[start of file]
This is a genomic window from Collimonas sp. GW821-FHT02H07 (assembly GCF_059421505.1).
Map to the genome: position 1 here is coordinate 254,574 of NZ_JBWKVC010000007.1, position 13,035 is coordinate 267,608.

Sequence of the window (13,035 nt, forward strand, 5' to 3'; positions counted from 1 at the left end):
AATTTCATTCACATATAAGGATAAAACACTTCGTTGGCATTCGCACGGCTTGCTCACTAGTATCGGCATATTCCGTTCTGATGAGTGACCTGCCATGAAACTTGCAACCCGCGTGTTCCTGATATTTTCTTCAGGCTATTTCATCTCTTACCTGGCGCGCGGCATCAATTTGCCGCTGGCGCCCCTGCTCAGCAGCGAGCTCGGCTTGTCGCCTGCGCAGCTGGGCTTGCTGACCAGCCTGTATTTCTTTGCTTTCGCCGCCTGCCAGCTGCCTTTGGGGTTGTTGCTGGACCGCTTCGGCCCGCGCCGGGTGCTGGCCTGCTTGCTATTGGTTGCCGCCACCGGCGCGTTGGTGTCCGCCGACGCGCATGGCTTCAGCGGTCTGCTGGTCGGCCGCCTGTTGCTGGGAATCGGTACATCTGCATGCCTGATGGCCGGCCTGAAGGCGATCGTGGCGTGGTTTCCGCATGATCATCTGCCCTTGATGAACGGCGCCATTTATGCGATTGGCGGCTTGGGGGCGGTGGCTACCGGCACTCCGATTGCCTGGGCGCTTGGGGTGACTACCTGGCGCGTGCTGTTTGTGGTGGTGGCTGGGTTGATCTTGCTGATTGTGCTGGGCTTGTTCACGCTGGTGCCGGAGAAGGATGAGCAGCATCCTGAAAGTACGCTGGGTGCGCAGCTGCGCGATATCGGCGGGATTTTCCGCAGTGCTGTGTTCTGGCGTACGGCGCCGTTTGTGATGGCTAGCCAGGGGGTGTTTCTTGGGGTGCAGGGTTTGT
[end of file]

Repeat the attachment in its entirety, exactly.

This is a genomic window from Collimonas sp. GW821-FHT02H07 (assembly GCF_059421505.1).
Map to the genome: position 1 here is coordinate 254,574 of NZ_JBWKVC010000007.1, position 13,035 is coordinate 267,608.

Sequence of the window (13,035 nt, forward strand, 5' to 3'; positions counted from 1 at the left end):
AATTTCATTCACATATAAGGATAAAACACTTCGTTGGCATTCGCACGGCTTGCTCACTAGTATCGGCATATTCCGTTCTGATGAGTGACCTGCCATGAAACTTGCAACCCGCGTGTTCCTGATATTTTCTTCAGGCTATTTCATCTCTTACCTGGCGCGCGGCATCAATTTGCCGCTGGCGCCCCTGCTCAGCAGCGAGCTCGGCTTGTCGCCTGCGCAGCTGGGCTTGCTGACCAGCCTGTATTTCTTTGCTTTCGCCGCCTGCCAGCTGCCTTTGGGGTTGTTGCTGGACCGCTTCGGCCCGCGCCGGGTGCTGGCCTGCTTGCTATTGGTTGCCGCCACCGGCGCGTTGGTGTCCGCCGACGCGCATGGCTTCAGCGGTCTGCTGGTCGGCCGCCTGTTGCTGGGAATCGGTACATCTGCATGCCTGATGGCCGGCCTGAAGGCGATCGTGGCGTGGTTTCCGCATGATCATCTGCCCTTGATGAACGGCGCCATTTATGCGATTGGCGGCTTGGGGGCGGTGGCTACCGGCACTCCGATTGCCTGGGCGCTTGGGGTGACTACCTGGCGCGTGCTGTTTGTGGTGGTGGCTGGGTTGATCTTGCTGATTGTGCTGGGCTTGTTCACGCTGGTGCCGGAGAAGGATGAGCAGCATCCTGAAAGTACGCTGGGTGCGCAGCTGCGCGATATCGGCGGGATTTTCCGCAGTGCTGTGTTCTGGCGTACGGCGCCGTTTGTGATGGCTAGCCAGGGGGTGTTTCTTGGGGTGCAGGGTTTGT